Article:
Having a permanent resident in intensive care: The rewards and challenges
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Background: Intensive care units are generally structured and staffed to care for short-term critically ill patients. This is in contrast to the increasing incidence of patients who require long-term (i.e. greater than 6 months) intensive care in the contemporary health care context. Aim: The aim of this paper is to share our experience of caring for a long-term ventilated patient in intensive care, including providing a summary of strategies and considerations that proved effective in our setting. Process: Dealing with the initial reactions of the staff, patient and family was the first focus of care, with strategies developed to manage the psychological as well as practical challenges. Core to subsequent strategies was the early formation of a multi-disciplinary case management team. Ongoing challenges included integrating rehabilitation care into the intensive care, developing effective multi-dimensional communication strategies, facilitating appropriate involvement of the patient and her family, operationalising trips outside the intensive care environment and adapting the model of nursing care to suit the context.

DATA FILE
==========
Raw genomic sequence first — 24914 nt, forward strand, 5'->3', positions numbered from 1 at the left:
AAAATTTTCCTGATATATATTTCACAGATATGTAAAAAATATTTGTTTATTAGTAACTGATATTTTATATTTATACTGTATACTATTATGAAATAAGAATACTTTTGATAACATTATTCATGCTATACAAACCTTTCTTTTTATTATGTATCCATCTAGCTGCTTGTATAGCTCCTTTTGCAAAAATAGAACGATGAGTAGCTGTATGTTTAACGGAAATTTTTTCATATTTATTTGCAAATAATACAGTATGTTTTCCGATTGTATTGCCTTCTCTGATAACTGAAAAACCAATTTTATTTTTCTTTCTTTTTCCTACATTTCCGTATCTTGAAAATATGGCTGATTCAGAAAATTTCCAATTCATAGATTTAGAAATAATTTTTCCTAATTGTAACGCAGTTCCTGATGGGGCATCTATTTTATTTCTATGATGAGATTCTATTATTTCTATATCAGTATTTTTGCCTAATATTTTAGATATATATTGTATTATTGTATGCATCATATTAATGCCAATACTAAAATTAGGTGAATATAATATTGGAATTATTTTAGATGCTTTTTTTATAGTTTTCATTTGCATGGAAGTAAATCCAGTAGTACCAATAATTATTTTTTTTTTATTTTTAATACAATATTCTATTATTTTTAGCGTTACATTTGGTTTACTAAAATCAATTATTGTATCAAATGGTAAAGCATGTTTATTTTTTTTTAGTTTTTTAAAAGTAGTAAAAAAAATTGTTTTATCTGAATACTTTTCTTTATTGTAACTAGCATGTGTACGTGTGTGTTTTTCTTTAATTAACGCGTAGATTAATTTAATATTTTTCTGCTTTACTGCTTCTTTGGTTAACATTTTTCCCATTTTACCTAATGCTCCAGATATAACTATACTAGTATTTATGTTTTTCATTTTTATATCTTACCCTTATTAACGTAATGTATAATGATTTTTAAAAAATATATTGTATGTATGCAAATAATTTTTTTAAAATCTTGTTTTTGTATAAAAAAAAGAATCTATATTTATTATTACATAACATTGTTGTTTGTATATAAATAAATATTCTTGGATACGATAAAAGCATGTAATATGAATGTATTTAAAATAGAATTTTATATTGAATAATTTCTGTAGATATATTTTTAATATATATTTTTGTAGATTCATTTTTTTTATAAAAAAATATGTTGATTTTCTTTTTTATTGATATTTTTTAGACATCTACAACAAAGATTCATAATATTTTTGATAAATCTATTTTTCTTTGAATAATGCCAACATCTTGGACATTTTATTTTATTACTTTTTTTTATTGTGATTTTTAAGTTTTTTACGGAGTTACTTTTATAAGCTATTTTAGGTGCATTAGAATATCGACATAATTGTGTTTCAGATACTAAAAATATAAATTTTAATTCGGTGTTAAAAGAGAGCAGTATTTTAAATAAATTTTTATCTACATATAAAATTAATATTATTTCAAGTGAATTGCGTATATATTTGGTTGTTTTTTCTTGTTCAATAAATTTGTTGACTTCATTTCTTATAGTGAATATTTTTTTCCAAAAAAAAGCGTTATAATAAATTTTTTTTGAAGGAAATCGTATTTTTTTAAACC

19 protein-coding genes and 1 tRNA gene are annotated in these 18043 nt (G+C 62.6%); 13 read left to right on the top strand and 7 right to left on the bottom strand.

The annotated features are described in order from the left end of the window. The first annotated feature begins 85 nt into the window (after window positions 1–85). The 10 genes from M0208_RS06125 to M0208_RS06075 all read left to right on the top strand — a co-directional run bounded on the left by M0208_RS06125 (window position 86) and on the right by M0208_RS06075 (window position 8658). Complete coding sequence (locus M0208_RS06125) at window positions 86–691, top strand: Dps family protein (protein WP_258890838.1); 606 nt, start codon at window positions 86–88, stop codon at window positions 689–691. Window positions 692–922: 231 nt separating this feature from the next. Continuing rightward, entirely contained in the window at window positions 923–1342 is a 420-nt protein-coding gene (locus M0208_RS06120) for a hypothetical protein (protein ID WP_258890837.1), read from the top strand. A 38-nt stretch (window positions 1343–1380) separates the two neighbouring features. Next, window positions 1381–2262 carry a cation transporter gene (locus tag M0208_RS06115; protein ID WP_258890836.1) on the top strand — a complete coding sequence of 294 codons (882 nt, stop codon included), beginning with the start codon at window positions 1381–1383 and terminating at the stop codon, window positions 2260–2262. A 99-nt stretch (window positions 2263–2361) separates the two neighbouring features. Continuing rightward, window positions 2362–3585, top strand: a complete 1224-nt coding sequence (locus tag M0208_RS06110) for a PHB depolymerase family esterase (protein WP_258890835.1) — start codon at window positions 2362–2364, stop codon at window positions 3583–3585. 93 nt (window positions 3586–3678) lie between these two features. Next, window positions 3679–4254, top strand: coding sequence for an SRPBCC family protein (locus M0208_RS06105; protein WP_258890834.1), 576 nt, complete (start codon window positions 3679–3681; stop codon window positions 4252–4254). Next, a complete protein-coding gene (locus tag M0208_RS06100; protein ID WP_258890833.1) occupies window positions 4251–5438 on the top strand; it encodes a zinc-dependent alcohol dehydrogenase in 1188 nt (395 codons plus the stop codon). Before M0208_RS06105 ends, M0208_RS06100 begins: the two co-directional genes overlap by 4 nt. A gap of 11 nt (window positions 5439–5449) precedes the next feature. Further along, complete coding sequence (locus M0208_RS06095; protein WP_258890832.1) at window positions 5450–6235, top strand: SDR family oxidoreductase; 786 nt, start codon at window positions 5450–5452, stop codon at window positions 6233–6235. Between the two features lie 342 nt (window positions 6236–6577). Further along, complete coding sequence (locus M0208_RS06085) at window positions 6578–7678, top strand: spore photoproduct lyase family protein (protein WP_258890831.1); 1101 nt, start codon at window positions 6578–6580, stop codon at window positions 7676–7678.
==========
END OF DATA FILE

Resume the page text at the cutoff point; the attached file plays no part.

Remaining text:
Australian Critical Care
Copyright 2009 ACCCN. Published by Elsevier. This is the author-manuscript version of this paper. Reproduced in accordance with the copyright policy of the publisher. Please refer to the journal website for access to the definitive, published version.
Clinical Nursing: Secondary (Acute Care)